People Processes – Righting the Balance


Three questions to help you bring focus back to the power of the conversation

Over the last few years, it seems that every man, woman and their dog are talking about the pros and cons of quitting the annual performance review. In fact, it has somewhat become the latest trend for “cool and enlightened” employers around the globe. But what exactly are these employers trying to achieve? Or more pertinently, what should you be trying to achieve from any people-related process?

 A few years ago, I asked myself this question when working for an international employer. After the usual and predictable gripes following our performance review about the hassle and time-wasting of “form-filling”, I completed a bit of a soul-searching deep dive of our process. What did we actually want and need to achieve from the process, and what was the actual result?  The answers were unsettling. When stripped back, we ultimately wanted to facilitate a great conversation between employee and leader, where powerful feedback could be shared (both ways) in a manner that allowed insights and learning.  However, the t-crossing, i-dotting and various deadlines were simply getting in the way. A small measure of comfort could be taken from the fact that we were not alone – people related processes everywhere have become too heavily weighted toward documentation and timeframes, at the expense of the very value these processes were originally designed to deliver.

 So how can we achieve a better, more effective balance in our organisations, that brings the focus back to where the value lies – in a powerful, honest conversation? Here are three questions to consider:

 How healthy is your process?

Process is not the enemy – bad process is! When deciding what an organisation’s people processes should look like, or whether current processes are hitting the mark, the first question should be - what exactly are we trying to achieve with this process? The likelihood is that an honest, great conversation sits at the heart of it, and to derive true value this conversation is probably going to happen more than once a year. The next question to ask is, how should our process be developed or re-designed to bring the focus to these conversations, not to the documentation? Don’t be afraid to move away from the status quo or “best practice”, whatever that is. After all, best practice is whatever works in the unique environment of your organisation.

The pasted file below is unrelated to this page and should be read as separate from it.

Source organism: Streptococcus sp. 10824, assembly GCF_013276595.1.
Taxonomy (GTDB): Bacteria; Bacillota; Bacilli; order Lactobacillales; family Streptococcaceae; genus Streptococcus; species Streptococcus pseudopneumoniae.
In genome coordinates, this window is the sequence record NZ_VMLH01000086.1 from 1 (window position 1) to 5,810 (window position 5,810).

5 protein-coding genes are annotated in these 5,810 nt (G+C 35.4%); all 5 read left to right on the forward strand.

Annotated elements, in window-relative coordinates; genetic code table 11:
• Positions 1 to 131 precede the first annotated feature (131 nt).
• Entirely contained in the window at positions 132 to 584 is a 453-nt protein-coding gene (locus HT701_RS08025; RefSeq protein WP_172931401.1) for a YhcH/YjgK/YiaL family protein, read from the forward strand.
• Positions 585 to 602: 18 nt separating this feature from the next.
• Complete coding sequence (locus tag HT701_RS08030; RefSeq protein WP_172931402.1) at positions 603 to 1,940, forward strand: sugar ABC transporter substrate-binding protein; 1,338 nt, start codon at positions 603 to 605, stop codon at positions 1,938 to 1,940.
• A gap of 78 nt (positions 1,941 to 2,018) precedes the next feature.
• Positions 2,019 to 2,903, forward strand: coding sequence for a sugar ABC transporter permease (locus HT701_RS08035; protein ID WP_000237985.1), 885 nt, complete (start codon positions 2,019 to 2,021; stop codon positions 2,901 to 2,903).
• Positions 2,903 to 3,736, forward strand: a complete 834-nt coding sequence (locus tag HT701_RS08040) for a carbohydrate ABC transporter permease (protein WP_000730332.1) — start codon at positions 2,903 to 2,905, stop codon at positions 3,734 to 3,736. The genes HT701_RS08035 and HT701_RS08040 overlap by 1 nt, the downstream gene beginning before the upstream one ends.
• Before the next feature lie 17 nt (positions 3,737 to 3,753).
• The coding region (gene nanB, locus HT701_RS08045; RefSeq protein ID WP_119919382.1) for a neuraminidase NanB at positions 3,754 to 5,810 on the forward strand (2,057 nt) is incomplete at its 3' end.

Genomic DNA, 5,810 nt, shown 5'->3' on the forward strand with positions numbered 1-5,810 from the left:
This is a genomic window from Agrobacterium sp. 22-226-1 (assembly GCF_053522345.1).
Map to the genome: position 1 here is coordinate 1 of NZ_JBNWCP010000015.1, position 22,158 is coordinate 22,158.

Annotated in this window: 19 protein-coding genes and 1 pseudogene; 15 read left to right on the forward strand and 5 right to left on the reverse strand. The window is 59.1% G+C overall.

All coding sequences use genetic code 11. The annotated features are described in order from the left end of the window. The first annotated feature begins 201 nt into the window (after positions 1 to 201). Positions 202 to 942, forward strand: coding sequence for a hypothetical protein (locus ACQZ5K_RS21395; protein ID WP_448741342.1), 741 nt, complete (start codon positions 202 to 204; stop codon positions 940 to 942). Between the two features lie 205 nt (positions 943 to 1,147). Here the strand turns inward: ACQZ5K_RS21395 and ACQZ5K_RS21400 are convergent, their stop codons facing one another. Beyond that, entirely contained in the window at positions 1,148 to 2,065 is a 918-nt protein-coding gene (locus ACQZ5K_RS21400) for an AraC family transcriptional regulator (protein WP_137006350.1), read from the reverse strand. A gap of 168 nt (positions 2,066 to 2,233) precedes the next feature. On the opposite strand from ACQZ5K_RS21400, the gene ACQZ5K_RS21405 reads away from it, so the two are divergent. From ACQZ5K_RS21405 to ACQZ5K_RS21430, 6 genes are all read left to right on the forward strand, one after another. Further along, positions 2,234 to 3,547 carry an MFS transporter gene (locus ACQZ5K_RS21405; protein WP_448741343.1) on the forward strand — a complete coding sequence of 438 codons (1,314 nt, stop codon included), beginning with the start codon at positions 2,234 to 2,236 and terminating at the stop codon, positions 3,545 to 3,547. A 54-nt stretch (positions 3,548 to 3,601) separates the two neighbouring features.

How mature are your leaders?

Just to be clear, age is irrelevant in this equation, as are years of experience. What we’re asking here is, how strong is your organisation’s collective leadership capability? Have leaders been developed to a point where great, honest conversations are a natural part of their leadership practice? Where giving and receiving feedback is a natural part of a busy working week? If this is the case (consistently, across all leaders) then there is a definite argument for removing such processes as performance reviews and performance development rounds, because these conversations are continual and happen when and where needed – which, must be argued, is far more effective than a yearly or six-monthly sit down.  However, in my experience leadership maturity in organisations is often not this strong – consistently across all leaders. The problem is, if you remove your processes completely and you have leaders that are not having regular conversations of their own volition, then you risk leaving your people in a feedback and development vacuum. Not good! So, if you genuinely cannot say that ALL your leaders are at this level of maturity yet, then work with them to get there, while re-modelling your people processes – but not removing them, at least not yet!

 Do you develop for great conversations?

Process is only half the picture, but often gets a big dollop of the blame for a lack of great conversations during people processes. Just like anything, if we want great conversations to occur, we need to develop our leaders to be able to engage in these conversations. Ask yourself this question – does your training around people processes focus more heavily on training the process or developing the skills to have powerful honest discussions and to give and receive feedback? Time and time again I’ve seen great leaders engage in strong, effective, impactful conversations during people processes not because of the process, but despite it. Great leaders that understand the need to have powerful honest conversations, and have the skill to hold such conversations will find a way to make it happen. This understanding, knowledge and skill can absolutely be developed, but is too often overlooked.


 Strong, honest, great conversations sit at the heart of a healthy employment relationship and achieving the best by and for our people. Through better process and growing the maturity of our leaders through targeted development, we can re-create these often-painful traditions into modern, positive and effective activities that our people (employees and leaders alike) will actually value, rather can complain about.


If you’re doing something new and interesting in your organisation to right this balance, we’d love to hear about it!


Marie Johnston